Population genetic and evolutionary approaches to analysis of Neisseria meningitidis isolates belonging to the ET-5 complex.
Bygraves JA., Urwin R., Fox AJ., Gray SJ., Russell JE., Feavers IM., Maiden MC.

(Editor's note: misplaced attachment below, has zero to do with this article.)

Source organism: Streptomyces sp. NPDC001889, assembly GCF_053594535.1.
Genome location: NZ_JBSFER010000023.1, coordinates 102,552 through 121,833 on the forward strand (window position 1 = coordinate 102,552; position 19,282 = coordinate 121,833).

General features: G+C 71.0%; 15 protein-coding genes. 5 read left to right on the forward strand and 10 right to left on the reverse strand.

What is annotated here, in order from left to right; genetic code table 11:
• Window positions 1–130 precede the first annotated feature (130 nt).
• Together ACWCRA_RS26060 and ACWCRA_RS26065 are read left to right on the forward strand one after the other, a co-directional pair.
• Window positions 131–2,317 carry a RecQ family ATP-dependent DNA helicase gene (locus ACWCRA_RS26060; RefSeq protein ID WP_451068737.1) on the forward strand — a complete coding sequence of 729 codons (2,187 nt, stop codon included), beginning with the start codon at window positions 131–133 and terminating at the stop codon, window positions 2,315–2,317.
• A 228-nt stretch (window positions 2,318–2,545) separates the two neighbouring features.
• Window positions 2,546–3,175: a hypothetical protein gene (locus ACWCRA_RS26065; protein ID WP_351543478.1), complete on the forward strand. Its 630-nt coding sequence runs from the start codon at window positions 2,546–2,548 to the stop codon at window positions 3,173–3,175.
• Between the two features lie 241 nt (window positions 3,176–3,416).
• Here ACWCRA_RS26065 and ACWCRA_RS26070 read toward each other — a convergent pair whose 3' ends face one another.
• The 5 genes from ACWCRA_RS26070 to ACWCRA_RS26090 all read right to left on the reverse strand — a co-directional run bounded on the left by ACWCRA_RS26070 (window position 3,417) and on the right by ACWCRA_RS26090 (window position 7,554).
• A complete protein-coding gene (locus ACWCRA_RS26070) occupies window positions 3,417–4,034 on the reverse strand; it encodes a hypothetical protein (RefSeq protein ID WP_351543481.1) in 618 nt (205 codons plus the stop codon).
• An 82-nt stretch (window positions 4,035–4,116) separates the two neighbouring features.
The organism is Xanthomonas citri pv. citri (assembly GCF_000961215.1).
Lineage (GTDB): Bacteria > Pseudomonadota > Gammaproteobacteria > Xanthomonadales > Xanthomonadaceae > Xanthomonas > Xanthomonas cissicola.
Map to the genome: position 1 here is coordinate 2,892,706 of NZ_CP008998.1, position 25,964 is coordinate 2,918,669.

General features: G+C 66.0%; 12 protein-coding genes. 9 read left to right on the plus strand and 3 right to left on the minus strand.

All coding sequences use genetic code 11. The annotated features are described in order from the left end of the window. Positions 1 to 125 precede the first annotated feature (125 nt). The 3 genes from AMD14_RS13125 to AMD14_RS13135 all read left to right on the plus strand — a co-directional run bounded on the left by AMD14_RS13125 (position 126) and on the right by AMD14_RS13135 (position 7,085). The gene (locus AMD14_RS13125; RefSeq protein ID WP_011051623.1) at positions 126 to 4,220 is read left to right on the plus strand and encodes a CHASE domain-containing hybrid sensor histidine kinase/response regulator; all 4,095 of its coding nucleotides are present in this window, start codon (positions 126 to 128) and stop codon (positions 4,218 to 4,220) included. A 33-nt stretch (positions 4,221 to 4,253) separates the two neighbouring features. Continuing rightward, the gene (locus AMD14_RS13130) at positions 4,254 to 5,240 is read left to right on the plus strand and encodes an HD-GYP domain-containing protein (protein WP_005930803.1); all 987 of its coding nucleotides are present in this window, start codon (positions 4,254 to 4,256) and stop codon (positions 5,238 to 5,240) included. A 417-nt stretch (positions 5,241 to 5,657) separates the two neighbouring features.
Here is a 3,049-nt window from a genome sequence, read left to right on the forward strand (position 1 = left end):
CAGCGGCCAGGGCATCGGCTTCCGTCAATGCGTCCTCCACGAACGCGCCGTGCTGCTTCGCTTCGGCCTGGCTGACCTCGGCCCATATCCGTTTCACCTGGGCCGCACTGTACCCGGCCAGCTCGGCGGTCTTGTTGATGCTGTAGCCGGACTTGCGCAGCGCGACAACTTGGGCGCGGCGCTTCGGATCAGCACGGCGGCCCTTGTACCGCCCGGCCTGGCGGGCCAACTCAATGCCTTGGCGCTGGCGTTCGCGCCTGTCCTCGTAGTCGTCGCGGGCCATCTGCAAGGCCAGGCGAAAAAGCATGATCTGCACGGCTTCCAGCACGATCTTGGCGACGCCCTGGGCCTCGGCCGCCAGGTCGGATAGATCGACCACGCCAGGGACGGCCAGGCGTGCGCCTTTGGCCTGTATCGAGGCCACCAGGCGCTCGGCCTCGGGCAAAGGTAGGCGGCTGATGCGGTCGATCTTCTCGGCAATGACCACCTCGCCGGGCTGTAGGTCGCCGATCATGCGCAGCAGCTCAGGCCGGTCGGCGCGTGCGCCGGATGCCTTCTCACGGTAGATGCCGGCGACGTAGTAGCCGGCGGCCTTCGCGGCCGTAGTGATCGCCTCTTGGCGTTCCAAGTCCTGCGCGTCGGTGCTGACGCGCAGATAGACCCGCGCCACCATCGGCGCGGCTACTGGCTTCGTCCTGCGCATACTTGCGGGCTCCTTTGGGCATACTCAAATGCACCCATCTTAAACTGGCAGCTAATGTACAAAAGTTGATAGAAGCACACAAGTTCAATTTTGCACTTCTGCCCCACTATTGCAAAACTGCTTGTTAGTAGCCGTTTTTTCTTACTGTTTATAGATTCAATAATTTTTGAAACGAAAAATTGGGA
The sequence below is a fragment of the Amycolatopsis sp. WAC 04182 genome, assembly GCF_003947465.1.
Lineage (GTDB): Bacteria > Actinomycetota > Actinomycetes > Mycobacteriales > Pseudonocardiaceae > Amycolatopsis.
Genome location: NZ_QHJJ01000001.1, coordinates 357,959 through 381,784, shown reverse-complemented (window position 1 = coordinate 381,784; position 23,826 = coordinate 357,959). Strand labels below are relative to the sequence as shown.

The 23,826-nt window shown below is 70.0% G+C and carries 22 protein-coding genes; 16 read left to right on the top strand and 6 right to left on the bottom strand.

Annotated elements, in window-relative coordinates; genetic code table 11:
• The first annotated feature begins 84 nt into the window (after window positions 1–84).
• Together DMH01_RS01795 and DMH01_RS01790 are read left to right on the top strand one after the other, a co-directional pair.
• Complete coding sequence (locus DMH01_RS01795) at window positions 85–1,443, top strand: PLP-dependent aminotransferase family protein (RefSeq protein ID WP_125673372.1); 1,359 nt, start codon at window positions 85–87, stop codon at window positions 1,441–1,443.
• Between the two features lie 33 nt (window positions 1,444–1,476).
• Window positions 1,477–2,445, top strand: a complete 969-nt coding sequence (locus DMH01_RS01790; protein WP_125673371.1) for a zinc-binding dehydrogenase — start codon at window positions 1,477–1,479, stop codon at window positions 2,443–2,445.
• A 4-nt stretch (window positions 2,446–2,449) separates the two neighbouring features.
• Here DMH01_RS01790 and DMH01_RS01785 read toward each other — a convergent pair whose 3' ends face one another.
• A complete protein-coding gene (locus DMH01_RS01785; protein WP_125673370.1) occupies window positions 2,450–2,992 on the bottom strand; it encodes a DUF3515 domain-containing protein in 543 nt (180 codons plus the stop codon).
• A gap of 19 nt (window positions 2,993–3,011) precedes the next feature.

Periodically, new disease-associated variants of the human pathogen Neisseria meningitidis arise. These meningococci diversify during spread, and related isolates recovered from different parts of the world have different genetic and antigenic characteristics. An example is the ET-5 complex, members of which were isolated globally from the mid-1970s onwards. Isolates from a hyperendemic outbreak of meningococcal disease in Worcester, England, during the late 1980s were characterized by multilocus sequence typing and sequence determination of antigen genes. These data established that the Worcester outbreak was caused by ET-5 complex meningococci which were not closely related to the ET-5 complex bacteria responsible for a hyperendemic outbreak in the nearby town of Stroud during the years preceding the Worcester outbreak. A comparison with other ET-5 complex meningococci established that there were at least three distinct globally distributed subpopulations within the ET-5 complex, characterized by particular housekeeping and antigen gene alleles. The Worcester isolates belonged to one of these subpopulations, the Stroud isolates belonged to another, and at least one representative of the third subpopulation identified in this work was isolated elsewhere in the United Kingdom. The sequence data demonstrated that ET-5 variants have arisen by multiple complex pathways involving the recombination of antigen and housekeeping genes and de novo mutation of antigen genes. The data further suggest that either the ET-5 complex has been in existence for many years, evolving and spreading relatively slowly until its disease-causing potential was recognized, or it has evolved and spread rapidly since its first identification in the 1970s, with each of the subpopulations attaining a distribution spanning several continents.